High Court of Punjab and Haryana, Chandigarh
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Hari Singh v. Ajit Singh & Ors - CRR-1516-2004  RD-P&H 1948 (23 March 2006)
IN THE HIGH COURT OF PUNJAB & HARYANA AT CHANDIGARH
Crl. Revision No. 1516 of 2004
Date of Decision : 9-1-2006
Hari Singh Vs. Ajit Singh and others
CORAM: Hon'ble Mr. Justice Virender Singh.
Present: Mr. SS Chaudhary, Advocate, for the petitioner.
Mr. , for the State.
Virender Singh, J.
Ajit Singh, his wife-Shakuntla and Anita, wife of Ashok Kumar were booked in a case FIR No. 295 dated 27-9-1999, under Sections 498-A and 304-B IPC registered at police station DLF Gurgaon. Vide impugned judgment Ajit Singh was convicted under Sections 304-B/498-A IPC, whereas the other two accused were acquitted. In fact all the accused were charged under Sections 304-B/34, 498-A/34 and 302/34 IPC. Ajit Singh stands acquitted for the offence under Section 302 IPC and instead convicted for the aforesaid two charges. He has been sentenced to undergo RI for 2-1/2 years with a fine of Rs.500/- under Section 498-A IPC and RI for 7 years with a fine of Rs.2,000/- under Section 304-B IPC.
For default clauses also some imprisonment has been imposed. The petitioner is now aggrieved by the acquittal of Shakuntla and Anita respondents for all the charges and also for enhancement of the sentence awarded to Ajit Singh, on the ground that the learned trial Court has not properly appreciated the evidence qua Shakuntla and Anita (since acquitted) and at the same time there were no mitigating circumstances for awarding minimum prescribed sentence to Ajit Singh Criminal Revision No. 1516 of 2004 2
The State of Haryana has not preferred any appeal against the impugned judgment even with regard to acquittal of Shakuntla and Anita or on the ponit of inadequacy of sentence qua Ajit Singh.
The learned State counsel otherwise states that Ajit Singh after suffering conviction has filed his appeal (Criminal Appeal No. 633-SB of 2004).
Since the State has not preferred any appeal against the aforesaid 3 respondents, the scope of interference in a revision filed by the complainant narrows down to the extent of gross illegality or manifest illegality in the judgment under challenge. In a revision, the acquittal already earned cannot be converted into conviction. The scope of revision in such type of situation is well discussed by the Hon'ble Apex Court in a judgment rendered in Bindeshwari Prasad Singh alias R.P.Singh and others Vs. State of Bihar (now Jharkhand) and another, 2002(4) RCR (Criminal) 61 , wherein their Lordships have observed that in the absence of any legal infirmity either in the procedure or in the conduct of the trial, there was no justification for the High Court to interfere in exercise of its revisional jurisdiction. It is further observed that the High Court should not re-appreciate the evidence to reach a finding different than the one arrived at by the trial Court. In the absence of manifest illegality resulting in grave miscarriage of justice, exercise of revisional jurisdiction in such cases is not warranted. It is further observed by their Lordships that in exercise of revisional jurisdiction against an order of acquittal at the instance of a private party, the Court exercises only limited jurisdiction and should not constitute itself into an appellate court which has a much wider jurisdiction to go into questions of facts and law and to convert an order of acquittal into one of conviction. It cannot be lost sight of that when a re-trial is ordered the dice is heavily loaded against the accused, and that itself must caution the Court exercising revisional jurisdiction.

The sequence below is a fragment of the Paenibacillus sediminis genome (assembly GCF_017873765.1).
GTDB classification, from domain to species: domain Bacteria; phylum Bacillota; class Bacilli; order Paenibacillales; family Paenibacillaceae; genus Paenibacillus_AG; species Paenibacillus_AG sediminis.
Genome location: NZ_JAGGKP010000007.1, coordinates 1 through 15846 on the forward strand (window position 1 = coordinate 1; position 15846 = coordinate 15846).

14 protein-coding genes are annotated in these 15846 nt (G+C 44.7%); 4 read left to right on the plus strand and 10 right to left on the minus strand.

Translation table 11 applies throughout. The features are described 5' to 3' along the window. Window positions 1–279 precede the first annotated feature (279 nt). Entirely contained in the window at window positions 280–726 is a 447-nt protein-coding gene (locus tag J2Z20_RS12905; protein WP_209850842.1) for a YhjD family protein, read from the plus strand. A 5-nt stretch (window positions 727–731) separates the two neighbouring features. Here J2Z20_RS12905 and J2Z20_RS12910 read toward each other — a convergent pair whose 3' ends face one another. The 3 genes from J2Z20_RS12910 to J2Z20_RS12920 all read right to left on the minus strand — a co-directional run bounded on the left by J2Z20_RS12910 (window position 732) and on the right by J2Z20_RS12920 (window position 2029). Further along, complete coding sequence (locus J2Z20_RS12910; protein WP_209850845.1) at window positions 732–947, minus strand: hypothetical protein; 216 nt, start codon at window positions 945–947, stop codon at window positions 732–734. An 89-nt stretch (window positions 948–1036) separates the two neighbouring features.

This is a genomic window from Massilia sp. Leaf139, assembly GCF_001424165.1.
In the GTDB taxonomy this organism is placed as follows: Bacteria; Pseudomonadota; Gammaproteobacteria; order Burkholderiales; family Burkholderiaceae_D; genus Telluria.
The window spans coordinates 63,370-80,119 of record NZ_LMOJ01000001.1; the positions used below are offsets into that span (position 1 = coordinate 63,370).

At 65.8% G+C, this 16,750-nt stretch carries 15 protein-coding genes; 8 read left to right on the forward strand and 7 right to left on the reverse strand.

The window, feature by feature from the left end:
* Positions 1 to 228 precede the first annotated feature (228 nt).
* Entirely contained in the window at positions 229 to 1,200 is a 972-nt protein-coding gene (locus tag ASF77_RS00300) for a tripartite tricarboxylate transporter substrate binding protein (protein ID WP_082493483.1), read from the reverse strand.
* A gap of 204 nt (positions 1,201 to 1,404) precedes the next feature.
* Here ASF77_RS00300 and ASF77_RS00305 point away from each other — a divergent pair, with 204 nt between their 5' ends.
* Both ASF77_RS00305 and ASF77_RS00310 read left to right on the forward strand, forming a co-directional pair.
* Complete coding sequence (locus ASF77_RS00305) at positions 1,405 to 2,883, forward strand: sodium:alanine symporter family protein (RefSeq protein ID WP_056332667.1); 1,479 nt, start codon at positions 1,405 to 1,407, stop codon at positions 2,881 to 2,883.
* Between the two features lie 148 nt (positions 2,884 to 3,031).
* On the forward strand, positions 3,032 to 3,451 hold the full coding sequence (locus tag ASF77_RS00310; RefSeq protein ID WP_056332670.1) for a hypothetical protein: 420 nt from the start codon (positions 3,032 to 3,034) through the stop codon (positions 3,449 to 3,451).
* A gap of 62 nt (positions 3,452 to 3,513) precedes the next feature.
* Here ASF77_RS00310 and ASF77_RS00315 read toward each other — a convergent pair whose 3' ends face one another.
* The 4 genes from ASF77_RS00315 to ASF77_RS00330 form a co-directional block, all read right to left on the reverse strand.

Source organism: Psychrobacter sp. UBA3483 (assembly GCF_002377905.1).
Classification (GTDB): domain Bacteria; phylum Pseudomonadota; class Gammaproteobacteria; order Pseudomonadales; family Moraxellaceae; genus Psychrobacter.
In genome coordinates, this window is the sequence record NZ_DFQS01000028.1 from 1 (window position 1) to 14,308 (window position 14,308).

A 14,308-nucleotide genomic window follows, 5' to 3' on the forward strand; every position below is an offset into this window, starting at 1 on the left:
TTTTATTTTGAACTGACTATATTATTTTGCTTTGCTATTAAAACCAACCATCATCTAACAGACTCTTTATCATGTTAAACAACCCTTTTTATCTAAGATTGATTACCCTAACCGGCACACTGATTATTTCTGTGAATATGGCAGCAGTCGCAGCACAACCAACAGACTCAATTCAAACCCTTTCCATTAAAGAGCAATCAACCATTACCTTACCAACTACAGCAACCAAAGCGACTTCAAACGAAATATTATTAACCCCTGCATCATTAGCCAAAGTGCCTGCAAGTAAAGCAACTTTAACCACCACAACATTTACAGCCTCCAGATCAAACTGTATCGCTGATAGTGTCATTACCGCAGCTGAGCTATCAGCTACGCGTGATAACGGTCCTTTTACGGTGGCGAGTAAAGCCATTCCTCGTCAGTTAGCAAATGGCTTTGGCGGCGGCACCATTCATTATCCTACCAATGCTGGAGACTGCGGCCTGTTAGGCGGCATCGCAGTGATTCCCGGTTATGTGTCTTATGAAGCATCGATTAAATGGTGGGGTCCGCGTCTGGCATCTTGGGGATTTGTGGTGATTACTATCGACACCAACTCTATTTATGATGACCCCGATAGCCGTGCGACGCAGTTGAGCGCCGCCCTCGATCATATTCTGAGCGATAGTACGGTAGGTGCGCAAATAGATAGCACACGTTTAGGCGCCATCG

In the light of the aforesaid ratio, I find no infirmity either on facts Criminal Revision No. 1516 of 2004 3
or on law with regard to the acquittal of Shakuntla and Anita respondents. So far as sentence imposed upon Ajit Singh respondent is concerned, may be that the trial Court has not given any reason for awarded minimum prescribed sentence (7 years) but taking into account the totality of facts and circumstances of the instant case, the sentence imposed upon him is not inadequate. Another fact which cannot be lost sight of is that admittedly the State of Haryana has not shown in grievance on the point of inadequacy of sentence, invoking the statutory provisions of appeal.
Resultantly, the instant revision petition stands dismissed, being devoid of any substance.
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